I have acquired (via a legacy) some fund accumulation ("ACC") units outside of a SIPP or ISA wrapper. I'd like to convert them to income yielding ("INC") units in the same fund. There are now significant capital gains on those units since the inheritance "reset" the book value so simply selling the ACC units to repurchase INC units of the same fund would seem to have me paying some tax (which obviously I'd prefer to minimise).

However, my understanding is that under the capital gains tax rules on "section 104 holdings", "bed and breakfasting" and "matching" (see here or here), if I repurchase units in the same fund in the "same class" within 30 days then any gain (or loss due) is just calculated relative to the sale price, and the book cost remains unaffected.

My question is: do "ACC" and "INC" units in the same fund (and in the same "class A"/"class D"/"class R" units) count as being in the "same class" so far as HMRC are concerned? So if I sold the ACC units and immediately (next day) reinvested all the proceeds in INC units would there be any CGT liability triggered or would I simply now have a holding of INC units with the same original book value as the ACC units did?

1 Answer 1


It seems there's a closely related issue with the "clean priced units" introduced by the RDR reforms. Switching into those could be done without a CGT event, and in this article on the topic I find (my bold):

Shifting bundled share classes to clean classes can be achieved by switching (that is, a concurrent instruction to sell then buy) or by share class conversion, which is effectively an internal change on the register. Where exchange is undertaken at the behest of the investor through a switch process, it must involve only a single conjoined instruction from the investor and there must be no interval between the sell and buy events beyond the minimum ordinarily necessary to achieve the transactions.

In June 2013, new section 103F was added to the Taxation of Chargeable Gains Act 1992 to put the matter on a statutory footing. In essence, where the same investor in the same capacity exchanges units or shares of one class of a fund for units or shares of another class of the same fund, it will generally be treated as a share reorganisation. Accordingly, it is not a disposal for the purposes of CGT and the acquisition cost from the old share class is rolled over to the new holding.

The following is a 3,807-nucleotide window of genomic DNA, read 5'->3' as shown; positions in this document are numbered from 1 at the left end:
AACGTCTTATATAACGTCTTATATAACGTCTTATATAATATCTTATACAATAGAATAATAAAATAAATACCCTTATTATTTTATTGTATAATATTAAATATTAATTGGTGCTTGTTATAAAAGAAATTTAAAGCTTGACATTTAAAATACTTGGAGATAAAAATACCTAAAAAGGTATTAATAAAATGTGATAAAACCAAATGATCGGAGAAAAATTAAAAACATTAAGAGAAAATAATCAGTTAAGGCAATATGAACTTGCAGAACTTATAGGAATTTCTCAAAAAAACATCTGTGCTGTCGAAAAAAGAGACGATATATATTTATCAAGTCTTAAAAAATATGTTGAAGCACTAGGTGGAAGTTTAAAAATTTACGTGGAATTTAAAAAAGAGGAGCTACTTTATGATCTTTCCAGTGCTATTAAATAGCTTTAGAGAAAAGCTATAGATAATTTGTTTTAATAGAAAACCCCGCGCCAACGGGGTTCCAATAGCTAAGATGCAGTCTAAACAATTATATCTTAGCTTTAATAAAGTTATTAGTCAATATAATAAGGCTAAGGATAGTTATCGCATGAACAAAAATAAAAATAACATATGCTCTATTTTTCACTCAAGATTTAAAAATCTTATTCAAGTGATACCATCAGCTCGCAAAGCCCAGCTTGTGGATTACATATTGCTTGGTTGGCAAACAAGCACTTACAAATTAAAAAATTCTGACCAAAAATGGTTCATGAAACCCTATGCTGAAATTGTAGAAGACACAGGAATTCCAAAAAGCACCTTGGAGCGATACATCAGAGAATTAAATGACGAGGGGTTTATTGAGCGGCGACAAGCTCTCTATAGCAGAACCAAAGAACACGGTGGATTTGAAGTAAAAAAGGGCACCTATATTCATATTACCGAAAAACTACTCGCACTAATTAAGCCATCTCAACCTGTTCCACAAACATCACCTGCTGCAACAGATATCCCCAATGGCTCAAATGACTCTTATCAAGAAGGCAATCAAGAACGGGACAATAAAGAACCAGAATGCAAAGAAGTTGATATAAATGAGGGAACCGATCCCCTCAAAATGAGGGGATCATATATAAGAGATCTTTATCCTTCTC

This will apply to most exchanges between different AMC share classes of the same fund and/or exchanges between accumulation and income classes of the same fund.

The article also provides a useful counterexample of the sort of change which would trigger CGT:

...exchanges that involve some change in fund assets or investor rights, such as switching from an unhedged class to a hedged class (or vice versa), are treated as disposals.

Additionally, there's a Reddit thread on the topic which includes some links to archived HMRC guidance which confirms:

So, where an investor switches between income units and accumulation units in a single sub-fund of an umbrella scheme ... In a straightforward switch, where no consideration is given or received apart from the old units and the new units, the switch would be treated as not giving rise to any disposal for CGT purposes. The new units will be treated as having the same date of acquisition, and the same capital gains cost, as the old units.

So this is good news: I can switch to income units without worrying about triggering CGT.

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